Sunday, February 9, 2014

Why Was this Photo Sold at an Auction for more than $120,000?

The Kidron Valley and the ancient tombs carved into the Mount of Olives cemetery in Jerusalem (Christie's)
We flipped the picture horizontally after reader Krina Doekes Brandt pointed out the picture was reversed. HT
Why was this picture so valuable? Because it was one of the first photographs ever taken in Jerusalem --  170 years ago.

The photograph was taken in 1844 by a French photographer, Joseph-Philibert Girault de Prangey (1804 - 1898), believed to be a student of Louis Daguerre who is credited with inventing photography in 1839.

The daguerreotype photos were found in a storeroom in Girault de Prangey's estate in the 1920s, but only in recent years, when libraries digitized them, did the photographs become well known. Girault de Prangey was a student of architecture and art who traveled in the Middle East between 1841 and 1844 and produced some 900 daguerreotypes.

Responsible archivists and librarians digitize 
the vintage photographs in their archives.

Panoramic photo of Jerusalem's Old City from the southeast. (1844)
Panoramic picture of Jerusalem taken from the Mt. of Olives (1844, we flipped the image)

The Smithsonian Magazine published a feature on the photos this month, based on pictures published by Retronaut - "The photographic time machine." HT to Holylandphotos for pointing out the picture in the French National Library is reversed, with the al Aqsa Mosque appearing to the right of the Dome of the Rock.  We flipped the photograph.
This photo is labeled "Damascus Gate."
Actually, it is the city wall just to the
right of the gate. The photographer
was fascinated with stonework on the
shrines in the Middle East. (1844)

Lions Gate of the Old City (1844)













Jaffa Gate of the Old City (Christie's 1844)






Dome of the Rock on the Temple Mount in Jerusalem (1844)



                     H/T: AA



















We found more than 200 photographs by Gerault de Prangey in the French National Library and on the websites of leading auction houses. The pictures included scenes from Jerusalem, Damascus, Cairo, and Lebanon. We present here pictures of Jerusalem from the Library's collection and from Christie's.  According to the French Library, the pictures are in the public domain.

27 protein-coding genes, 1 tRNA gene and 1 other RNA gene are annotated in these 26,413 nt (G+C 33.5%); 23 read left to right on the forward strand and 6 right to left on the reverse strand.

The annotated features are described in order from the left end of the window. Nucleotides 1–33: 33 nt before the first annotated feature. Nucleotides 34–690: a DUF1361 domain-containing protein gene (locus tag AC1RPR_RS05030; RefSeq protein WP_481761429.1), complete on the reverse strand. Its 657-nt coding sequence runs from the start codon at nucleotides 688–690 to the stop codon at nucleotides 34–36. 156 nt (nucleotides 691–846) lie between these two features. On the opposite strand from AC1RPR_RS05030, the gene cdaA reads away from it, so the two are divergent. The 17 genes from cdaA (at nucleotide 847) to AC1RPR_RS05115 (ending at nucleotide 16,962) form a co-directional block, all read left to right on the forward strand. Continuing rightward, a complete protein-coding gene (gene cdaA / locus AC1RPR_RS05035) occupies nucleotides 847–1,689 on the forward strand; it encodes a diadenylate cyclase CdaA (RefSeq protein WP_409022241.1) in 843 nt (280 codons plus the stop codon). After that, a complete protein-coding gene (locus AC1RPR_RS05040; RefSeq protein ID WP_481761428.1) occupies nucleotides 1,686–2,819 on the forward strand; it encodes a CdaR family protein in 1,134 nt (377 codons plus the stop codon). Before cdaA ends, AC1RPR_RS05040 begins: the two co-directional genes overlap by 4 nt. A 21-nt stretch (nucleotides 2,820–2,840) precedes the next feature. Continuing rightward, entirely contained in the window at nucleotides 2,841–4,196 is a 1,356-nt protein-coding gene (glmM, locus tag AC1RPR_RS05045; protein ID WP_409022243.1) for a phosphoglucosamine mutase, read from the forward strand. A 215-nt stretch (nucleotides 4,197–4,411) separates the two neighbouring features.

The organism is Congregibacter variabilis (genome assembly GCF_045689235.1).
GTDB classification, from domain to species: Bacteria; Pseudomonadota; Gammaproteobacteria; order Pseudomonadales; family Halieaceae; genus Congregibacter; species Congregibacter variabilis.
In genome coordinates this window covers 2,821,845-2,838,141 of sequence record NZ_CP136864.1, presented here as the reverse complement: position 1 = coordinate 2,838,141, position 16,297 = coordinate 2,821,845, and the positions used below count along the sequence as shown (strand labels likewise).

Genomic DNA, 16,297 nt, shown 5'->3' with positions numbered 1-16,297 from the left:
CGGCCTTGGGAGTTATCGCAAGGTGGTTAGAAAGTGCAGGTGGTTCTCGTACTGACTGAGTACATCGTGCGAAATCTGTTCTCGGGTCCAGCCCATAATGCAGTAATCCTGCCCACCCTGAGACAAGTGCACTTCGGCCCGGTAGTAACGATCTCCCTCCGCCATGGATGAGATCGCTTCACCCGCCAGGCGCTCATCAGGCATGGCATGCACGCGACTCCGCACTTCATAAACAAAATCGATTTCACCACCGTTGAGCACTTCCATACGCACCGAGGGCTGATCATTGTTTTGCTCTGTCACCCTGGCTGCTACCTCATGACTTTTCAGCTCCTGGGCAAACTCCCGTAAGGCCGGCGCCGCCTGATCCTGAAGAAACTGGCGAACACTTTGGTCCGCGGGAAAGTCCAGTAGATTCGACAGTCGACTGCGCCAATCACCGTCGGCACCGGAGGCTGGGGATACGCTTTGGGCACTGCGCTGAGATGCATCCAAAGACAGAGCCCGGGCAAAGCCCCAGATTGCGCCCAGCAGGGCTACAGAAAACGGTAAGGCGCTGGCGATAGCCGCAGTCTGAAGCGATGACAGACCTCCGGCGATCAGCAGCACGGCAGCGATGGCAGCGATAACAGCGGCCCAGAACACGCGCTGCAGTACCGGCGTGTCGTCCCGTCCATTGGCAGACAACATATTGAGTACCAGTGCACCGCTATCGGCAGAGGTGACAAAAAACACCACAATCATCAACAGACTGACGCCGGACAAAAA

Click on pictures to enlarge.  Click on the caption to view the original picture.

The following is a quotation attributed to Girault de Prangey:

My long pilgrimage is coming to a close... after spending 55 days in the holy city [of Jerusalem] and its environs...I am sure you can share my natural delight in fulfilling a dream cherished since childhood.... And as I speak now of these places, how happy I am to realise that in a few months I will be able to share them with you as they are, as I bear with me their precious and unquestionably faithful trace that cannot be diminished by time or distance. For this we must thank most sincerely our compatriot Daguerre, destined to be known forever for his wondrous discovery.

7 comments:

  1. Your photos and commentary are so helpful.

    But, FWIW, the panoramic of the Temple Mount/Haram esh-Sharif from the Mount of Olives is reversed.

    ReplyDelete
    Replies
    1. You are correct. The is how the picture appears in the Library site. The Al-Aqsa mosque is not to the right of the Dome of the Rock. We're going to reverse it. HT

      Delete
  2. The first photo, Jerusalem from the southeast, appears to be reversed. I believe it is Jerusalem from the Northeast. When I flipped the photo horizontally, the familiar landmarks of Jerusalem were in their familiar places once again.
    - Gordon Govier, Madison WI

    ReplyDelete
    Replies
    1. Once you locate the Dome of the Rock on the picture, you'll realize that the picture is presented correctly. The path up from Silwan splits at the corner of the city wall and the left fork heads to the Dung Gate and Zion Gate.

      Delete
    2. Gordon Govier is correct. The roads in question actually lead north and northeast out of Jerusalem (when the photo is reversed).

      To Anonymous, the el-Aqsa is in an impossible position for the photo to be taken from the southeast looking northwest.

      The photo was taken from the northeast looking southwest. As expected, the Rockefeller is missing

      Delete
  3. Krina Doekes BrandtFebruary 1, 2014 at 8:19 PM

    Also, the picture of the Kidron Valley and the monuments is reversed!

    ReplyDelete